All About Multiple Sclerosis

More MS news articles for March 2003

Coping with "Invisible" Symptoms,2265,32924820,00.html

Feb 1, 2003
Karen Zielinski
Real Living with Multiple Sclerosis

Dear Karen,

My husband has MS. A computer analyst for several years, he was diagnosed while still employed at a mid-sized manufacturing company here in the Chicago area. He stayed at his job for about 10 years after his diagnosis, while his symptoms were mild. He'd be quite fatigued by the end of the day and had some bowel problems, but he could manage both of these.

He retired, not because of fatigue or other physical symptoms, but because he experienced depression. That's why his boss and coworkers asked him to consider retiring. My husband agreed with his colleagues and gratefully retired. At home now, he volunteers for a few nonprofit organizations and is rather happy.

My letter to you concerns depression and other mental health problems. Similar to fatigue and bladder or bowel problems, depression is an "invisible" MS symptom. Do people know that? Some friends stay away, but I know he'd feel better if they'd just call to say "hello" once in a while.

-Patsy in the Windy City

Dear Patsy,

Thanks for sharing your husband's story. "Invisible" symptoms of MS are real parts of the disease. It's easy for people to recognize those of us with a gait disorder or even fatigue. But a mental illness, such as depression, often occurs in MS. We all need to be aware of that. The brain's marvelous, complex systems control everything from involuntary movement to feelings and cognition.

Mental illness can cause disturbances in thinking, feeling, and relating. Sometimes, these hidden MS symptoms result in a diminished capacity to cope with the ordinary demands of life.

First, talk to your husband's health care professional. Take nothing for granted. If your husband forgets things, fails at doing routine tasks that were once easy and commonplace (like writing a check or using the microwave to reheat some leftovers), or shows any symptoms, such as depression or anxiety, tell his doctor. His doctor can help you decide on possible courses of action. A mental health professional, such as a psychiatrist or psychologist, can administer a battery of tests, pinpoint any specific problem areas, and set up a treatment plan.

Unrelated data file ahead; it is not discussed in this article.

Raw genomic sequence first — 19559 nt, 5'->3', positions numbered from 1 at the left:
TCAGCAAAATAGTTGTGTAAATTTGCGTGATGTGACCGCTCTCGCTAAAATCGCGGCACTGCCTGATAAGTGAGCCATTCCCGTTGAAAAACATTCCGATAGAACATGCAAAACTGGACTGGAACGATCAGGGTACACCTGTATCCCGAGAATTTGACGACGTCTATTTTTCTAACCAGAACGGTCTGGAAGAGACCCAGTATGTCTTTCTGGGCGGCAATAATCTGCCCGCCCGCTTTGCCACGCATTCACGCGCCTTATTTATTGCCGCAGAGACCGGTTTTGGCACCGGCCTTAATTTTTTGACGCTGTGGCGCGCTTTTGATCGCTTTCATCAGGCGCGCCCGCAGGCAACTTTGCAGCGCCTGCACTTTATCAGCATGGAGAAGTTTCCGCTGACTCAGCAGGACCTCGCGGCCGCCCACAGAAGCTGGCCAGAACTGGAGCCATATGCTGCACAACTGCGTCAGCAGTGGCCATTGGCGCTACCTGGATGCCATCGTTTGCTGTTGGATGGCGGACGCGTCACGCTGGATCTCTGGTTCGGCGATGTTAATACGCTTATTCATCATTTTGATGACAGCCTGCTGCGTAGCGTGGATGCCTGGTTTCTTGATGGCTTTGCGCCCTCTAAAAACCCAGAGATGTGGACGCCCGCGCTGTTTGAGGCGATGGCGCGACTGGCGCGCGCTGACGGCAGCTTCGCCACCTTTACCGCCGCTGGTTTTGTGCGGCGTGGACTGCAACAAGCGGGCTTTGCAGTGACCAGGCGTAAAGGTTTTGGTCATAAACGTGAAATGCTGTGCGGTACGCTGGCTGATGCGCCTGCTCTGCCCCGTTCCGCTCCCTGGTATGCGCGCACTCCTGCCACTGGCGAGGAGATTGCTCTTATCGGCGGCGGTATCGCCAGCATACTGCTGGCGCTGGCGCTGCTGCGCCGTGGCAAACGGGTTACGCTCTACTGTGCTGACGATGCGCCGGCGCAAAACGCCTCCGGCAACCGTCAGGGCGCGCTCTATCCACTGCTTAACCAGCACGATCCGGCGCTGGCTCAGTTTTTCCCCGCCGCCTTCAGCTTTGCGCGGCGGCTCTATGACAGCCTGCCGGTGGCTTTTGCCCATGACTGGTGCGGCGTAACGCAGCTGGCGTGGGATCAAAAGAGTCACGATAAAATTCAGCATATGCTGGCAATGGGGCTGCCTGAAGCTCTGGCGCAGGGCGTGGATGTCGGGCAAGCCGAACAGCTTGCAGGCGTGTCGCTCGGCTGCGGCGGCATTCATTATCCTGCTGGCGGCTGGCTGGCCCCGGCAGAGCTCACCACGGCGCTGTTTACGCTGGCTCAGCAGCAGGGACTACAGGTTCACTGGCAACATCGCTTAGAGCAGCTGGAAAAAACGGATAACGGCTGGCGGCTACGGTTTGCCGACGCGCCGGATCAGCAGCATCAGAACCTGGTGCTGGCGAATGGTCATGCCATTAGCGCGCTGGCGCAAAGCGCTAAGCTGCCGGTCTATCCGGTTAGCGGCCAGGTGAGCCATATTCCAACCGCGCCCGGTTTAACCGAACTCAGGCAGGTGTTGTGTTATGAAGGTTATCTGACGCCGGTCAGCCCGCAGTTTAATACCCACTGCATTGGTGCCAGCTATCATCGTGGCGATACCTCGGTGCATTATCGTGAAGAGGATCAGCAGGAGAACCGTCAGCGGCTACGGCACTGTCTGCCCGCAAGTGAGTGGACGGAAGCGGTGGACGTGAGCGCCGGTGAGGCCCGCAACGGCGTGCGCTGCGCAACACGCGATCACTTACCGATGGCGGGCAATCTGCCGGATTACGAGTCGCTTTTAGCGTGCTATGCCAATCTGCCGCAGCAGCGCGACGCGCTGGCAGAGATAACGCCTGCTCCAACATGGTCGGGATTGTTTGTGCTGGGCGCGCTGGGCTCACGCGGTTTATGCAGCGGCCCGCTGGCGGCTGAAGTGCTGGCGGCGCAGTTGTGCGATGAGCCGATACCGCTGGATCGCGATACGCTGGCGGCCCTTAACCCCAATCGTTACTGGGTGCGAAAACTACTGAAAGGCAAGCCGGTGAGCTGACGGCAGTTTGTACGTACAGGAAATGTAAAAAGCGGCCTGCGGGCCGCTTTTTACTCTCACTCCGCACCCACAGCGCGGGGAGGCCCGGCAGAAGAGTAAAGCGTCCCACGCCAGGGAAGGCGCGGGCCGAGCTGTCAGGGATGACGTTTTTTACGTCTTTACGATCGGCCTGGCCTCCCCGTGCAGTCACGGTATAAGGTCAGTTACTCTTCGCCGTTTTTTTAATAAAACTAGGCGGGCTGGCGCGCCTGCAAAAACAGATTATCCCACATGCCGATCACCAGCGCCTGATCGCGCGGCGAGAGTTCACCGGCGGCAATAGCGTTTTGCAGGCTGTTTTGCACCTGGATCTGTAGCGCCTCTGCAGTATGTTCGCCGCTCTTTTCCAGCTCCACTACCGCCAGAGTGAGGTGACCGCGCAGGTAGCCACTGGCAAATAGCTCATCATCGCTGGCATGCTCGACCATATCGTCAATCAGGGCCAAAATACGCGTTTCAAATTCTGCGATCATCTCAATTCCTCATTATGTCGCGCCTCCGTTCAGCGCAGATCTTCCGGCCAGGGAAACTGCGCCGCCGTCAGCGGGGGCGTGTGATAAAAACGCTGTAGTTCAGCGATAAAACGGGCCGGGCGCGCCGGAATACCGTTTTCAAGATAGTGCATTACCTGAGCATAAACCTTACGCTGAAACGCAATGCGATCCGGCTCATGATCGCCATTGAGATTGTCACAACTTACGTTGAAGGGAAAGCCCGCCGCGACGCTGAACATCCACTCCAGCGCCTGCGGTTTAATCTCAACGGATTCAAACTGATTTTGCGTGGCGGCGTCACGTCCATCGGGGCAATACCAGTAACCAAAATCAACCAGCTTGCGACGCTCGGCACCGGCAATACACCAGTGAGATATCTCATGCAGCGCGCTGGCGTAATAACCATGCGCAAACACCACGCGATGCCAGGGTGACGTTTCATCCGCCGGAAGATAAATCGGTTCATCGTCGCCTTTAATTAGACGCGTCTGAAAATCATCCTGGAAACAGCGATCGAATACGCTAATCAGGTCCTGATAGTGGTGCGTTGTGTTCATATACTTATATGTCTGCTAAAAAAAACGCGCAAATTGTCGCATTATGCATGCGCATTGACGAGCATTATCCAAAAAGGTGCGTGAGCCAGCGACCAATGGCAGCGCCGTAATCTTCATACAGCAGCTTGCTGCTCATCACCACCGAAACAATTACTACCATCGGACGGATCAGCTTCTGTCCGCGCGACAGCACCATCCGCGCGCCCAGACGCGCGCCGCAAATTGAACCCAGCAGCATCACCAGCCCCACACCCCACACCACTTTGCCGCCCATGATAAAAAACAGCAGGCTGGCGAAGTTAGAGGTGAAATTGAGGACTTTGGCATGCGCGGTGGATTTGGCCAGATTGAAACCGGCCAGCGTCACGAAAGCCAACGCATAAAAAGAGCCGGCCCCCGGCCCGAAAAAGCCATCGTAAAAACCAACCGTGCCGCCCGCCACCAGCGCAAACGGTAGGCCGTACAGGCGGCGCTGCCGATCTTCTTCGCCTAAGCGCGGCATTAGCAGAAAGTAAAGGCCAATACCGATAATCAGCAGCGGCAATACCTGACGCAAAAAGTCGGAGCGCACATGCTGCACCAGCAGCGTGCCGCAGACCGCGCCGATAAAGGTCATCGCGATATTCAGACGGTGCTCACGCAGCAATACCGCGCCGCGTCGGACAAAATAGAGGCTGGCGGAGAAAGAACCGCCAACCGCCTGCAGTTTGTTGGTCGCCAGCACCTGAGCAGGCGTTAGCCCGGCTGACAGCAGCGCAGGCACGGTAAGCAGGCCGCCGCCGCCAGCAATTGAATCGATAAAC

A friend gave me the book, Pathways to Partnership: An Awareness and Resource Guide on Mental Illness, by Jennifer Shifrin. The author writes, "Our parishes are generally very good at responding with compassion to people facing serious illnesses like heart attacks and cancer. But, unfortunately, we shy away from bringing a casserole to the person who suffers from mental illness."

Shifrin calls any type of mental deficiency or illness a "no casserole disease" and explains that people don't realize that mental illness is just as real as heart disease. She suggests that others might help people with mental illness by visiting them at home or the hospital, sending them cards or letters, helping with household jobs or needs, encouraging their interests and activities, and encouraging networking with a community support group.

Support groups are available. Often, they can be found in area hospitals or medical centers, the local chapter of the NMSS, church groups, and public libraries.

So, Patsy, take hope and ask some questions about your husband's depressive symptoms. There are ways to manage them. A

Advisory Board note: Depression occurs in more than 50% of people with MS, but generally responds well to psychotherapy or drug treatment.



For more information on mental illness awareness, visit these Web sites:

The Nation's Voices on Mental Illness at

Pathways to Promise: Ministry and Mental Illness at

National Institute of Mental Health at

© 2003, Real Living with Multiple Sclerosis